Workplace English Podcasts

BEP 41: Placing, Changing and Canceling Orders

10 Feb 2014

A lot of people and businesses place their orders for products and services over the Internet these days, but many still prefer to do business over the phone. Speaking to someone personally gives a sense of security and peace of mind. And if you need to change or cancel an order, speaking directly to a representative of the company you’re ordering from gives confidence that they will carry out your instructions correctly.

In this podcast lesson, you’re going to listen to three telephone conversations: placing an order, changing an order, and canceling an order. As you can imagine, when business is done over the phone, it’s important that details are recorded accurately. This process involves a lot of checking, repeating and confirming. We use specific phrases in English for these functions, which you’ll hear throughout these dialogues.

SITUATION 1 (PLACING AN ORDER)

You’re now going to hear a telephone conversation between Sara, a customer service assistant at a retail firm, and Bob, a regular customer who has called to place a new order for clothing items.

 

BEP 16 - Business Meetings - Developing an Argument Part 2

09 Jan 2014

Following on from Part 1, Jack is giving an update on the Costa Rican project. Dan is against the idea, because as production manager, he doesn’t want to lose all his staff. Angie, as HR manager, also does not want to lay off US staff, and is worried about the problems of hiring foreign workers. Angie and Dan gang up on Jack with many good objections to his outsourcing plan. Jack tries to defend his plan, but comes up short.

 

BEP 14 - Telephone Talk (Buying Time)

09 Dec 2013

When busy at work, we don’t always have time to return calls right away. Many times, too, a colleague or co-worker will ask us to do something and not leave us with enough time. So how can we politely “stall for time”? How can we say politely that we need more time to complete a job? Listen to this podcast lesson and we'll teach you!

 

 

BEP 07 - Business Telephoning - Key Phrases

24 Nov 2013

In this podcast lesson we look at making business calls in English and go over some of the key phrases for speaking on the phone.
 
First, listen to the two short phone calls. Then work through the debriefing and practice the phrases.
 

BEP 39: Entertaining: Practical English in a Bar and Restaurant

24 Jul 2013

Entertaining is considered an important aspect of business communication. Not all professional interactions take place in an office environment, and knowing how to entertain business associates in informal environments, such as in bars and restaurants, is an important part of the communication process.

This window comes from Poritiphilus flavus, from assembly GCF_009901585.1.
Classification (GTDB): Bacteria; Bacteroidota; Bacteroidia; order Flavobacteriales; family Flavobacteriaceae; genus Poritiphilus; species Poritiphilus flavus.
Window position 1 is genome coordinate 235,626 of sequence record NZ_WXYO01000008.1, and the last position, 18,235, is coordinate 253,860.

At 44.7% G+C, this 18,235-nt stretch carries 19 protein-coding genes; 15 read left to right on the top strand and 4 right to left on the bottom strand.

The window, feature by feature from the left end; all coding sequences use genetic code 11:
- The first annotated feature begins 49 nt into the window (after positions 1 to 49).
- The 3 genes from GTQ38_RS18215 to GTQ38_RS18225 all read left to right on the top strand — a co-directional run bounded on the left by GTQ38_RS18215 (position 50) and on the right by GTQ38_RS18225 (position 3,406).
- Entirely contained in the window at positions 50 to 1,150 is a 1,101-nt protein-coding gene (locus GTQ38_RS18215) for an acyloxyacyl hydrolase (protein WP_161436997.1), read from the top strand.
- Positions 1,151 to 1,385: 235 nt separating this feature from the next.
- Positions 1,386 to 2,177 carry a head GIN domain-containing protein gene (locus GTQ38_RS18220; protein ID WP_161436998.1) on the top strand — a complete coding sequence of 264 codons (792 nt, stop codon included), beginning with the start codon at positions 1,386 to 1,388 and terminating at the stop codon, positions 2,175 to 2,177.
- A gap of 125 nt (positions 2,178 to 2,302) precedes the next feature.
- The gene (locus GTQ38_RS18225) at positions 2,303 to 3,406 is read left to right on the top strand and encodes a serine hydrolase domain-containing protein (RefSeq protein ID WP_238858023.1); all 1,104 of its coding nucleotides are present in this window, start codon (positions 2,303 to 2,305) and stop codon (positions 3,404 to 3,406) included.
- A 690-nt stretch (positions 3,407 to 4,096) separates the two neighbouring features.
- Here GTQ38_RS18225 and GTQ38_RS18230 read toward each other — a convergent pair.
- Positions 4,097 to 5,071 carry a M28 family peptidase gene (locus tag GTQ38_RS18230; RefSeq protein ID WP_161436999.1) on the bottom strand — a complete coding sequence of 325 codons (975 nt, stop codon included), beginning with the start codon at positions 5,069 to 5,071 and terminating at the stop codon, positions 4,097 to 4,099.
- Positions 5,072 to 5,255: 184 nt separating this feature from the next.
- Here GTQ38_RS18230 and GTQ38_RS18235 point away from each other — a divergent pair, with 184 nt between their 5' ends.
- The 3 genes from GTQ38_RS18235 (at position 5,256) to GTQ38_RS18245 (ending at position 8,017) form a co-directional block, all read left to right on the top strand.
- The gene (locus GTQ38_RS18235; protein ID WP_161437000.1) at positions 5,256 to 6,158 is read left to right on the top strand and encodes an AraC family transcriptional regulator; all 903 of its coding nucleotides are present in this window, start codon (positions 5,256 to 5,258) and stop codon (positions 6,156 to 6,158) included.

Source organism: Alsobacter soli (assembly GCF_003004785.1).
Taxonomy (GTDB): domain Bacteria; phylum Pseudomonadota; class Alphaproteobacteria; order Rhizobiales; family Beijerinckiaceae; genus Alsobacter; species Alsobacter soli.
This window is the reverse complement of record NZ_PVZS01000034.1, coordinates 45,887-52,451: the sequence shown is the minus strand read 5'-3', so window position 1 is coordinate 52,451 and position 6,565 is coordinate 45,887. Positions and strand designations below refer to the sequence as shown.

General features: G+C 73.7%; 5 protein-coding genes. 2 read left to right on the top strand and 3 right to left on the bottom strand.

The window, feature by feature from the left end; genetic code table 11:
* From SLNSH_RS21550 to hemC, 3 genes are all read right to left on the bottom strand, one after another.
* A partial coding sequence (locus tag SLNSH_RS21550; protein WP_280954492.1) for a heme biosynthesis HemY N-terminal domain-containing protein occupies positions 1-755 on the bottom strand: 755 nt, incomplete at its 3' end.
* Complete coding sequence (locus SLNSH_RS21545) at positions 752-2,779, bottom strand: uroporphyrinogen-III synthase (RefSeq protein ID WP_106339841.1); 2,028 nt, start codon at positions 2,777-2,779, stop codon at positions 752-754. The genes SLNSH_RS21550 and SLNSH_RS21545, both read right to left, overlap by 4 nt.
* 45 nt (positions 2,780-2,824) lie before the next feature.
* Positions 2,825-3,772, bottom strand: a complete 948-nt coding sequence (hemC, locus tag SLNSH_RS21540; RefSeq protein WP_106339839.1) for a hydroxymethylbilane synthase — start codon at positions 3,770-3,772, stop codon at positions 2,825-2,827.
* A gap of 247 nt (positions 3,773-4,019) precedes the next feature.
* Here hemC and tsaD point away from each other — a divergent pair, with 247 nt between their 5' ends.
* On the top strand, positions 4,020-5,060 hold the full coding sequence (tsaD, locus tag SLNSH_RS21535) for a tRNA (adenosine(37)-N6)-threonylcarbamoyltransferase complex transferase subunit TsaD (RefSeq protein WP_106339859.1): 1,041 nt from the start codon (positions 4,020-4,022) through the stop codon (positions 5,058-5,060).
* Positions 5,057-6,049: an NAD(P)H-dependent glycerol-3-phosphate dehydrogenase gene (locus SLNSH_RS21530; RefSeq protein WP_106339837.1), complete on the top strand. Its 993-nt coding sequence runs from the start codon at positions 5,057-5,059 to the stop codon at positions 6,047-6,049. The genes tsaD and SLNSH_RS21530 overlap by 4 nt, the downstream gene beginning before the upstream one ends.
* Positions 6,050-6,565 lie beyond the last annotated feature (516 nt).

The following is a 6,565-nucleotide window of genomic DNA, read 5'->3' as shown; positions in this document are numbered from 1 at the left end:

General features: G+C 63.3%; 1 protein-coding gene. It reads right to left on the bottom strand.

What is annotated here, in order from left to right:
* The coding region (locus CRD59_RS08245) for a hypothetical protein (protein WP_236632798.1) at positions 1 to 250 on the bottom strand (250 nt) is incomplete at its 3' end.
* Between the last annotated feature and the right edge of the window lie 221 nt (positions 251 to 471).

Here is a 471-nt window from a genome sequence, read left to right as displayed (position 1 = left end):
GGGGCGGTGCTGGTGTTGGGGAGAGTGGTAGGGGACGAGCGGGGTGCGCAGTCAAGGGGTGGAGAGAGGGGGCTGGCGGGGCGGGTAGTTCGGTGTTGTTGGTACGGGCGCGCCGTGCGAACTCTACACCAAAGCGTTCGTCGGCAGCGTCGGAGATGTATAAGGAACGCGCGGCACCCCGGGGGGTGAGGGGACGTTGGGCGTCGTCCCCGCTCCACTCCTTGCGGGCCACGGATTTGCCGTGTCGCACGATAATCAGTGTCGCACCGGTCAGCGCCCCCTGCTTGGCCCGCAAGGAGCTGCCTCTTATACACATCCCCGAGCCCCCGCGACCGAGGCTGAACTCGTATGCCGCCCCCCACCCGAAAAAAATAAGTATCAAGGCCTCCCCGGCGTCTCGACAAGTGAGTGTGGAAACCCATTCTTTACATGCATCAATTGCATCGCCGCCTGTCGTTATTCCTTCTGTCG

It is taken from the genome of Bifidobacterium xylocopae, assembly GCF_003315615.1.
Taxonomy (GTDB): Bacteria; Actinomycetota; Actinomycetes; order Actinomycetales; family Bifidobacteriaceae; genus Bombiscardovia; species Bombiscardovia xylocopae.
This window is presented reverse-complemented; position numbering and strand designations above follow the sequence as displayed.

While communication with clients in social settings is not as structured as that in professional settings, it does have its unwritten rules about etiquette and language usage. Since different social settings require different aspects of communication, it’s a good idea to know what to say and how to behave in such situations.

You are now going to listen to a dialogue between Sheila, a consultant in Mumbai, and Jeremy, a British client with Sheila’s company who is visiting the city.

 

BEP 38: Asking For and Confirming Information

08 Jun 2013

Asking for information is an important aspect of business communication. It is especially important to be clear and direct while seeking information over the telephone, since not being face-to-face with the speaker may cause misunderstandings or mistakes in noting down details. Additionally, it is also important to verify or confirm the details that we receive, so that we can be sure that we have got the correct information.
 
You are now going to listen to a dialogue between Violet, the receptionist of a library, and Ryan, a potential member who has called in to ask about the process of getting a membership.
 

BEP 58: Teleconferencing: Communication Problems

06 Feb 2013

In the modern business world, teleconferencing is an essential means through which business associates in different places communicate with each other. Teleconferencing may be done through audio or both audio and video channels, and is a cost-effective way of conducting business meetings with colleagues and associates who are in different parts of the same country or the world.